cities

The mayor of Springfield, Massachusetts won’t authorize an appeal to block construction of a wood-burning power plant.

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A fishing ban has been imposed on all commercial and recreational fishing from Norwalk to Milford until the environmental impact of a massive overnight fire in Bridgeport can be evaluated. The fire has also forced evacuation of residents and cut electrical power.

The Massachusetts Gaming Commission will meet Monday to consider issuing a license for a casino in greater Boston.

The gambling industry regulators have completed an exhaustive review of the two competing casino proposals and have suggested changes to both projects.  Mohegan Sun and Wynn Resorts will respond to the commission’s suggestions by the end of this week. Acting chairman James McHugh said there will be a public discussion of the strengths and weaknesses of each proposal.

Parkour looks like skateboarding, without the skateboards. It is a city sport where people run, flip and slide through parks and over buildings — all with just their hands and feet.

A few weeks ago, parkour leaders met with the International Olympic Committee, which led to speculation that parkour could one day end up in the Olympics.

Dan Edwardes, the founder and director of Parkour Generation, a professional parkour organization based in London, said the meeting went well, like a good first date. Perhaps the first of many.

The city council in Springfield, Massachusetts has green-lighted an appeal to try to block construction of a wood-burning power plant. 

   The council authorized the filing of a notice of appeal of last month’s Massachusetts Land Court ruling that reinstated the building permit for the biomass project.  Dozens of project opponents urged the council to act prior to a September 15th deadline.   City Councilor Tim Allen said a lawyer advised the council the appeal has a 25 percent chance of success.

Chances are your local mall is hurting. There are roughly 1,200 enclosed malls in the U.S. and only about a third of them are doing well.

Online shopping, the recession and demographic shifts are some of the factors killing shopping malls. And as these changes leave behind huge concrete carcasses, they're being "reimagined" into everything from medical centers to hockey rinks.

City of Hartford

Earlier this week, Hartford Mayor Pedro Segarra announced he had picked a developer to build a new minor league baseball stadium and other surrounding buildings in a new, $350 million project. As the deal moves to the city council for its review, however, there are still a lot of questions. 

A New York City-based developer unveiled plans today for a major renovation to an apartment complex in downtown Springfield.  The project was hailed by city officials as another big step in downtown’s  revitalization.

Officials with the SilverBrick group outlined plans for what they said would be a $6 million renovation of the 280-unit complex that fronts Main Street.  The extensive makeover will include luxury amenities intended to persuade people to pay market-rate rents to live in the urban center.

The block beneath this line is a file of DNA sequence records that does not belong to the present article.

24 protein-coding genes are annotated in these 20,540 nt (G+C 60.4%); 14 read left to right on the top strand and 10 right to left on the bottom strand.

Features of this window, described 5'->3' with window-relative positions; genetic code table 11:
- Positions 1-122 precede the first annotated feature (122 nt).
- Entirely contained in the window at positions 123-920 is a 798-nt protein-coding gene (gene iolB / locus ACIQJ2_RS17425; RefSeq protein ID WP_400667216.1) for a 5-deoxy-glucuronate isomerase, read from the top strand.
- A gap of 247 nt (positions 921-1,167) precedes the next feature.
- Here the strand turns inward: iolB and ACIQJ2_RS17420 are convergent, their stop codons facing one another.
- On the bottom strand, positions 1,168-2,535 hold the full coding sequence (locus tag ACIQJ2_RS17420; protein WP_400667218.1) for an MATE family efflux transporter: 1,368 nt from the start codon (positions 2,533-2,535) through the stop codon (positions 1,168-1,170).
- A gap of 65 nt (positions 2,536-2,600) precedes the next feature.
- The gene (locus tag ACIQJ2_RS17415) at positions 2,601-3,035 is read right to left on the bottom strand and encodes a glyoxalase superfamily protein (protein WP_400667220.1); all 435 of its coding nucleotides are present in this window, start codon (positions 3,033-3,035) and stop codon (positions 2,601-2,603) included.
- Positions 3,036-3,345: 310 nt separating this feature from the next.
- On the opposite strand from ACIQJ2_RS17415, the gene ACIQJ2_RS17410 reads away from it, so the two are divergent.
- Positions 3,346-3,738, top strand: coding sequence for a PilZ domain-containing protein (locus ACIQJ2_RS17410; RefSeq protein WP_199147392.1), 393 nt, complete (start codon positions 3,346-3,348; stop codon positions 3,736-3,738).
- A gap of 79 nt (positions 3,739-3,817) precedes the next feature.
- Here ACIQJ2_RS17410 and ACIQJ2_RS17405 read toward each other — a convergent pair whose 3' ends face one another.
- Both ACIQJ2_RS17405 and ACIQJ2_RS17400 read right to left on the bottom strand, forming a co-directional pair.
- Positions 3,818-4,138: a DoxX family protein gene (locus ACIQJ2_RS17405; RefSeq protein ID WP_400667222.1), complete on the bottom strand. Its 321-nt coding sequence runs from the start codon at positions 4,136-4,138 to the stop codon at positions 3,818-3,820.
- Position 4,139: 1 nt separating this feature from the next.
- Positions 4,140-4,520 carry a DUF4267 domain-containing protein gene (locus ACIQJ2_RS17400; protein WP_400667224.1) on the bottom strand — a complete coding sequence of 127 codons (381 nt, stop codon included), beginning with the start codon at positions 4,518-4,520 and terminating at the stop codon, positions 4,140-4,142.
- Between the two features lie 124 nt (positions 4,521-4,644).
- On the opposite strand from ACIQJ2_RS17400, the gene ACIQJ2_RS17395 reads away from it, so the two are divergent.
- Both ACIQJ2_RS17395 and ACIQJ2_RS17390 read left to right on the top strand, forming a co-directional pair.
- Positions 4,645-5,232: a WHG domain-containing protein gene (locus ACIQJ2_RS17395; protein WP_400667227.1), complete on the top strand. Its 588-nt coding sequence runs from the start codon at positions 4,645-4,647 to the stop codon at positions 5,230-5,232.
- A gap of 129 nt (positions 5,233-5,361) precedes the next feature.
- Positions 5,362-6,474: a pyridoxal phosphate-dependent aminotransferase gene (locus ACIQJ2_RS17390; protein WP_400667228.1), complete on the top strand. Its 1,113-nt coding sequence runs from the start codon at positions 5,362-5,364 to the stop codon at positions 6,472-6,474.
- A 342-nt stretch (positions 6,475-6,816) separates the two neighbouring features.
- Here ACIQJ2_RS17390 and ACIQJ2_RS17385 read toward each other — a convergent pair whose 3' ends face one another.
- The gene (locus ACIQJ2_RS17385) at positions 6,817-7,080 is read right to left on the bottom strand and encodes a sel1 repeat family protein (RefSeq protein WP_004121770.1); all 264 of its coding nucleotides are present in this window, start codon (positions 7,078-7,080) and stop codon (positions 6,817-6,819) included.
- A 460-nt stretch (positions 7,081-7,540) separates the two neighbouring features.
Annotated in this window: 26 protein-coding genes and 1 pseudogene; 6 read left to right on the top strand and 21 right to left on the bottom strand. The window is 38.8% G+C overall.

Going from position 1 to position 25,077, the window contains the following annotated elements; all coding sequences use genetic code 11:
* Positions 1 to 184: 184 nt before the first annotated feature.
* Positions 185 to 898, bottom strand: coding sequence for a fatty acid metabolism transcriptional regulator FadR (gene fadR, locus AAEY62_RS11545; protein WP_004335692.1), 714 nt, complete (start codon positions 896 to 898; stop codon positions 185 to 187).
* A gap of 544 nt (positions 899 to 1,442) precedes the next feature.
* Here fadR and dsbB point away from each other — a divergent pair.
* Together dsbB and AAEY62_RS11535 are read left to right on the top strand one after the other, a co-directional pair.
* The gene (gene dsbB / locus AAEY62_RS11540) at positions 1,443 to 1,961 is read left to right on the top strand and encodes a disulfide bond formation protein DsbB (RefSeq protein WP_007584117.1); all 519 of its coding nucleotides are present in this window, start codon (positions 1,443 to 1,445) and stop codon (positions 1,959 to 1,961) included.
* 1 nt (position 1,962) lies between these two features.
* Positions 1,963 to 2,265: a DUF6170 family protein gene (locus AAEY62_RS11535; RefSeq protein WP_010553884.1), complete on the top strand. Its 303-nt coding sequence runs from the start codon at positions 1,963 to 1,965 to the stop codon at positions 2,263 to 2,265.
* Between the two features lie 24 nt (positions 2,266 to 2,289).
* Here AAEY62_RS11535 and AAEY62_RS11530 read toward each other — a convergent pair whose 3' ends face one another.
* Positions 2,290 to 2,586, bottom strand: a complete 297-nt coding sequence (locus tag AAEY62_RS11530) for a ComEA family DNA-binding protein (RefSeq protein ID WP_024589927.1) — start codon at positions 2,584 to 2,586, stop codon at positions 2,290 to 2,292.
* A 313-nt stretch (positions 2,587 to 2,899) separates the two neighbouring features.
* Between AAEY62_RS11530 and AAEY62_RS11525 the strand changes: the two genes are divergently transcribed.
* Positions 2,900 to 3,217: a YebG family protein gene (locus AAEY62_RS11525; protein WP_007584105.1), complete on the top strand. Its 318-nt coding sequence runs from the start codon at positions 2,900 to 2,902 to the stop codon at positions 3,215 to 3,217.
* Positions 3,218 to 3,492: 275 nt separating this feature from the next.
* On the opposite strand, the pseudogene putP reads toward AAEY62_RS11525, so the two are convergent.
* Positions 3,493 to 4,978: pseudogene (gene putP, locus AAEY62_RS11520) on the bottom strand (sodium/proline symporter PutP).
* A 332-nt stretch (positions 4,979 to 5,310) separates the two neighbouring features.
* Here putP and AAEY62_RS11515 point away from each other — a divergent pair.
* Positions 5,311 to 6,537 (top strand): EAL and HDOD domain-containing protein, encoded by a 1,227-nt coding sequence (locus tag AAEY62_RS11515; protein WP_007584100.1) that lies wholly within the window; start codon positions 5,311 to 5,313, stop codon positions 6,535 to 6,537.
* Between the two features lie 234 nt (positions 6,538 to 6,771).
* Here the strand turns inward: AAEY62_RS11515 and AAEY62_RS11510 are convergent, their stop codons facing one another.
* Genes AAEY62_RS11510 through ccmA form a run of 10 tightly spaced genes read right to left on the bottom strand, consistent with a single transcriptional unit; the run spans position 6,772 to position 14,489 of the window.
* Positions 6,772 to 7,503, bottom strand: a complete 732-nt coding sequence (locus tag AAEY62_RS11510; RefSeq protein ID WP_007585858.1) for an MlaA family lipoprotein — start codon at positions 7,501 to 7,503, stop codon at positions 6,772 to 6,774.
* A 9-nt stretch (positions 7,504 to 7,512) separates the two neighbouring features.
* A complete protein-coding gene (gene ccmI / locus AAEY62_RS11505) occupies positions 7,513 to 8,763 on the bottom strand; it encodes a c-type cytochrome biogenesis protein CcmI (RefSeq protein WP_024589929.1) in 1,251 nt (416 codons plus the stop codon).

City of Danbury

The Hispanic Center of Danbury is holding citizenship classes this month and continuing a partnership with the mayor's office to educate residents about city government.

As established casinos across the Northeast close their doors or administer cost-cutting measures, New York is just getting into the game.  And although it won’t host a casino if its own, Albany has become a key player.

The mantra has been "jobs and the economy," and New York's capital is crossing its fingers, hoping for a windfall should a casino go up in nearby Rensselaer County.

Detroit's historic bankruptcy case is entering the home stretch. The crucial, final trial phase begins Tuesday in a Detroit courtroom.

The trial will decide the fate of a plan to wipe out billions of dollars in debt and help Detroit emerge from bankruptcy as a new, revitalized city.

This trial is a big deal, but don't expect anything with lots of courtroom drama. For one thing, it's federal bankruptcy court — and there's no jury.

David Sepulveda / New Haven Independent

Firefighters are continuing to put out hot spots at a New Haven pub that went up in flames and has been declared a total loss. 

Late August is peak vacation season, and boardwalks up and down the coasts are crowded. Many beach towns attract musicians, jugglers and costumed characters who work the boardwalk for tips.

Ocean City, Md., is grappling with an influx of new boardwalk performers — some of whom are generating lots of controversy. The trend may be the unintended consequence of a couple of legal victories for the town's street performers.

A federally-funded universal free lunch program is being introduced this year in the public schools in Springfield, Massachusetts.

The Springfield Public Schools will receive $15.4 million to provide lunch daily at no charge to any student who wants it.  Springfield Superintendent of Schools Dan Warwick said the quality of the school lunches will improve with more vegetables and fruits on the menu.

Shopping malls are a part of American culture — people go to malls to socialize, eat and, of course, buy. But as purchases are increasingly just a click away online, malls have been losing money.

NPR’s Sonari Glinton has been reporting a series on shopping malls across America, and he joins Here & Now’s Robin Young to discuss why some malls are doing better than others, and the creative new ideas that some malls are adopting to attract customers.